By: Marion Caspar

You’re being targeted at all times. They want to get you. They want to stimulate you. They want to manipulate you; they want to force you to do something you may not even want to do. However, they’re smart. They speak to you on an emotional level. Who are they?
They is actually marketing.

It’s very hard to avoid the marketing-culture, in any part of the world. Marketing exists for centuries and it’s evolving with society. According to Frank Schofer, marketing-professor at the University Paris Descartes, “the marketing is a field in constant transformation because of the consumers; humans have changed a lot”.

The world as we know it has become a lot more complicated. Marketing is not as simple as is used to be. Companies rely on innovation in order to face this new consumer. He/she is more intelligent, unpredictable, doesn’t want to wait and wants new experiences. Marketeers realise that they have to catch their attention in a different way and faster; at this point, using the brain for a business goal seems interesting.
Schofer claims:” 95% of our buying process is unconsciously taken; when about 8 products on 10 fail during the launch phase, the neuromarketing appears as an interesting way to study consumers for the professionals.”

In fact, Schofer is not wrong: according to the economists Kahneman and Tversky (who received in 2002 the Nobel Prize of Economy), emotions have a real influence in the purchase process. The different emotional mechanisms highlight the irrational and unaware side of the purchase process.

So what is this neuromarketing term that’s being thrown around? It can be defined as the science of human decision, using neurometrics, biometrics and psychometrics instruments to understand our human behaviour. The aim for the professionals who study the brain for marketing purposes is to know if and where we can find the “button buy”. In traditional marketing studies and tests, professional ask people what they want; we realise that there is one major problem: people don’t know what they want. That’s why the traditional marketing is not as simple as it used to be.
Instead of asking people and trust them, the neuromarketing will study the different chemical reactions in the brain and body of a consumer while marketer ask traditional questions.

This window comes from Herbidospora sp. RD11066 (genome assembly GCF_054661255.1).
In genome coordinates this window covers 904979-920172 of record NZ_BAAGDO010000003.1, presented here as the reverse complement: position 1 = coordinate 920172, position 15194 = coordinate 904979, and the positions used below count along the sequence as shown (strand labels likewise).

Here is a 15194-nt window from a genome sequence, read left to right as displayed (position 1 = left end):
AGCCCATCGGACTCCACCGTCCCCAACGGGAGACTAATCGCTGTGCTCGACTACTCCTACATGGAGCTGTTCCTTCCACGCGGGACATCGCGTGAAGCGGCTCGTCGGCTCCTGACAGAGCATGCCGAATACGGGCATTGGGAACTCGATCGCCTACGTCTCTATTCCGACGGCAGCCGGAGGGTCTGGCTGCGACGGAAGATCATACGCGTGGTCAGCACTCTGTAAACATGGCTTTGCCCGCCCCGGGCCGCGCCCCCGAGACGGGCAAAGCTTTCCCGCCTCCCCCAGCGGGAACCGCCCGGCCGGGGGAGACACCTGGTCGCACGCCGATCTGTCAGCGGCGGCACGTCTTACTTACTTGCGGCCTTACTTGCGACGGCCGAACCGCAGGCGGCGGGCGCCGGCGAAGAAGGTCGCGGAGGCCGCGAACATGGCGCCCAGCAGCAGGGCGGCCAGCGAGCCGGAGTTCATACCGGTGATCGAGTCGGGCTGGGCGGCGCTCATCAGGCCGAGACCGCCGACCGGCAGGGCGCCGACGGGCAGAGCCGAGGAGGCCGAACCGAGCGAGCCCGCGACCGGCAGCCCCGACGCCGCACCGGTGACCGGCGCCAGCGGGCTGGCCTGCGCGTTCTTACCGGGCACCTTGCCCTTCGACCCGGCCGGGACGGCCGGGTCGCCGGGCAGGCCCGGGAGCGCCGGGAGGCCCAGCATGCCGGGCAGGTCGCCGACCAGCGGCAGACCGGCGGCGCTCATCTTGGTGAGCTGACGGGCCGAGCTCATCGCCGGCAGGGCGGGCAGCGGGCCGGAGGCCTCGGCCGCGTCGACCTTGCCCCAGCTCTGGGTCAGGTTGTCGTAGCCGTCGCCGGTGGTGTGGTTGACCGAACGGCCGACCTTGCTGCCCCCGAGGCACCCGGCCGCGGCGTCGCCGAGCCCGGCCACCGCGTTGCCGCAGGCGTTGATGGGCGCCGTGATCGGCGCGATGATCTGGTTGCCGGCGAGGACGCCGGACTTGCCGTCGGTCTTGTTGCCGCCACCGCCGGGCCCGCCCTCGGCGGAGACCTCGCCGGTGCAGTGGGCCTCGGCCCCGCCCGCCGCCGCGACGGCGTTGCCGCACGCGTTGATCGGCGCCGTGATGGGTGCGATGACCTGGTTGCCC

The neuromarketing uses various techniques derived from sciences and medicine to understand how the brain works facing stimulus. Among those different techniques, the new marketing uses the facial coding, eyes tracking, voice analysis, the skin conductance, the electro encephalogram, and the MRI. All of these techniques allow marketeers and professionals to know which part of the brain is stimulated. Therefore, when a customer is facing an advertisement, the commercial will work instantly on its brain. Ladies & gentlemen; the button buy.

As you may have expected, the ‘unconscious’ aspect of the neuromarketing raises ethical questions. Some countries like France are against this technique, and judge it inappropriate and dangerous for consumers and society. As neuromarketing wants to know the anchors of decisions and the buying process, the consumer won’t be aware of the trap, people will be facing self-imposed ignorance. Neuromarketing reveals the things people don’t know about themselves for a commercial and monetary purpose. Because the brain is studied and manipulated to make consumer buy products services, neuromarketing is forbidden is several countries to protect the free-will.

The worlds of sciences, medicine and business can intertwine and sometimes it gives good results. As a marketeer, Franck Shofer says:” I think every new technique is interesting and has to be tested to see its efficiency.” However, when Shofer was asked about his views as a regular citizen, he replied; “I try to not ask myself too many questions, that’s means I fall into the trap too, like a lot of people.”

Neuromarketing is yet to reach its peaks and already it raises debates and questions for decade. Will we be able to differentiate manipulation and real desires in the near future? We’ll have to wait and see.

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